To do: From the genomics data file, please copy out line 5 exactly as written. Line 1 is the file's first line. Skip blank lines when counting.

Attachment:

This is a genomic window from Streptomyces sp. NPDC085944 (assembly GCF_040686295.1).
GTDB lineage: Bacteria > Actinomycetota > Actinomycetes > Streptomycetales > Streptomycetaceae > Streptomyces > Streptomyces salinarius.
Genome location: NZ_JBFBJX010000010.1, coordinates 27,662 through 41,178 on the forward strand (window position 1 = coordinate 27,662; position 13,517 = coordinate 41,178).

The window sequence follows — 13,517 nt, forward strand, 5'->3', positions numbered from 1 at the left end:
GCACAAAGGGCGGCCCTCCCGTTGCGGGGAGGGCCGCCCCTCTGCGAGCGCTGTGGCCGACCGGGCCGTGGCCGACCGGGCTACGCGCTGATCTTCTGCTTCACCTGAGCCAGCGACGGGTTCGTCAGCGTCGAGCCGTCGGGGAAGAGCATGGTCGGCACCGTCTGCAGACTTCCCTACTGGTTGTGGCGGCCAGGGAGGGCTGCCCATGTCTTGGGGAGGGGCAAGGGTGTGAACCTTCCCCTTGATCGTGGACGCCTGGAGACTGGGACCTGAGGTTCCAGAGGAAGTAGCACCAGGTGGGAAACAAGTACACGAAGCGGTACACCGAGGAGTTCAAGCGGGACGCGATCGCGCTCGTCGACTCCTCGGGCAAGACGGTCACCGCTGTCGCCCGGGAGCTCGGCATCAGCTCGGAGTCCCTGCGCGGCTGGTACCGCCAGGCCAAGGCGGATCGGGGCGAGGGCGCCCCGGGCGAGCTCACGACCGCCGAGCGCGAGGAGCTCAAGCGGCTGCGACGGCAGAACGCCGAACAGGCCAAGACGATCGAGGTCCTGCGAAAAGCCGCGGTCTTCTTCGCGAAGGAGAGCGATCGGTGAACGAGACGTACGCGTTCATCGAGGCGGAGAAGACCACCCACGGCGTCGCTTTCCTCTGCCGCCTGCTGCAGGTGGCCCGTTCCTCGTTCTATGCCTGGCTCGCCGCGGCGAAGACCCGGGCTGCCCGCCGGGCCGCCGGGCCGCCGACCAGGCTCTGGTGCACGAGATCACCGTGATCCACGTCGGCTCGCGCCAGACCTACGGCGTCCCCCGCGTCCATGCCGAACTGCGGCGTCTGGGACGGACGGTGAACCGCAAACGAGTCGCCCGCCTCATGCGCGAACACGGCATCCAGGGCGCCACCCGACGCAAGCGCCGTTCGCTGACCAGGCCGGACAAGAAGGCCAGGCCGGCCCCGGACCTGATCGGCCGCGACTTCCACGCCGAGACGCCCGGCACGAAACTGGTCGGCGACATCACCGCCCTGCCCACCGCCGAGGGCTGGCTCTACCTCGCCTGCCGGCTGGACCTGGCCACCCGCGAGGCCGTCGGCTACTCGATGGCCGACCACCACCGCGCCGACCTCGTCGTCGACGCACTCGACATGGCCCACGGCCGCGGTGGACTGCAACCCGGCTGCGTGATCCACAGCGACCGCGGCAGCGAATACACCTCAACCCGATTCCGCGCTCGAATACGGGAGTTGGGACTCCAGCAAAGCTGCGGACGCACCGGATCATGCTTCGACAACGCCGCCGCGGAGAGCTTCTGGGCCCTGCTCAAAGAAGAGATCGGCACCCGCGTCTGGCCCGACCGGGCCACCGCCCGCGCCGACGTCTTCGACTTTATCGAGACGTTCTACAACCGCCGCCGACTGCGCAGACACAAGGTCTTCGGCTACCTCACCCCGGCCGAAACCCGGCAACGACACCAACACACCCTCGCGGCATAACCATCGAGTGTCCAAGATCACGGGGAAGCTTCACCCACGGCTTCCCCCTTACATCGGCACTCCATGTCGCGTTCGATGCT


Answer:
GCACAAAGGGCGGCCCTCCCGTTGCGGGGAGGGCCGCCCCTCTGCGAGCGCTGTGGCCGACCGGGCCGTGGCCGACCGGGCTACGCGCTGATCTTCTGCTTCACCTGAGCCAGCGACGGGTTCGTCAGCGTCGAGCCGTCGGGGAAGAGCATGGTCGGCACCGTCTGCAGACTTCCCTACTGGTTGTGGCGGCCAGGGAGGGCTGCCCATGTCTTGGGGAGGGGCAAGGGTGTGAACCTTCCCCTTGATCGTGGACGCCTGGAGACTGGGACCTGAGGTTCCAGAGGAAGTAGCACCAGGTGGGAAACAAGTACACGAAGCGGTACACCGAGGAGTTCAAGCGGGACGCGATCGCGCTCGTCGACTCCTCGGGCAAGACGGTCACCGCTGTCGCCCGGGAGCTCGGCATCAGCTCGGAGTCCCTGCGCGGCTGGTACCGCCAGGCCAAGGCGGATCGGGGCGAGGGCGCCCCGGGCGAGCTCACGACCGCCGAGCGCGAGGAGCTCAAGCGGCTGCGACGGCAGAACGCCGAACAGGCCAAGACGATCGAGGTCCTGCGAAAAGCCGCGGTCTTCTTCGCGAAGGAGAGCGATCGGTGAACGAGACGTACGCGTTCATCGAGGCGGAGAAGACCACCCACGGCGTCGCTTTCCTCTGCCGCCTGCTGCAGGTGGCCCGTTCCTCGTTCTATGCCTGGCTCGCCGCGGCGAAGACCCGGGCTGCCCGCCGGGCCGCCGGGCCGCCGACCAGGCTCTGGTGCACGAGATCACCGTGATCCACGTCGGCTCGCGCCAGACCTACGGCGTCCCCCGCGTCCATGCCGAACTGCGGCGTCTGGGACGGACGGTGAACCGCAAACGAGTCGCCCGCCTCATGCGCGAACACGGCATCCAGGGCGCCACCCGACGCAAGCGCCGTTCGCTGACCAGGCCGGACAAGAAGGCCAGGCCGGCCCCGGACCTGATCGGCCGCGACTTCCACGCCGAGACGCCCGGCACGAAACTGGTCGGCGACATCACCGCCCTGCCCACCGCCGAGGGCTGGCTCTACCTCGCCTGCCGGCTGGACCTGGCCACCCGCGAGGCCGTCGGCTACTCGATGGCCGACCACCACCGCGCCGACCTCGTCGTCGACGCACTCGACATGGCCCACGGCCGCGGTGGACTGCAACCCGGCTGCGTGATCCACAGCGACCGCGGCAGCGAATACACCTCAACCCGATTCCGCGCTCGAATACGGGAGTTGGGACTCCAGCAAAGCTGCGGACGCACCGGATCATGCTTCGACAACGCCGCCGCGGAGAGCTTCTGGGCCCTGCTCAAAGAAGAGATCGGCACCCGCGTCTGGCCCGACCGGGCCACCGCCCGCGCCGACGTCTTCGACTTTATCGAGACGTTCTACAACCGCCGCCGACTGCGCAGACACAAGGTCTTCGGCTACCTCACCCCGGCCGAAACCCGGCAACGACACCAACACACCCTCGCGGCATAACCATCGAGTGTCCAAGATCACGGGGAAGCTTCACCCACGGCTTCCCCCTTACATCGGCACTCCATGTCGCGTTCGATGCT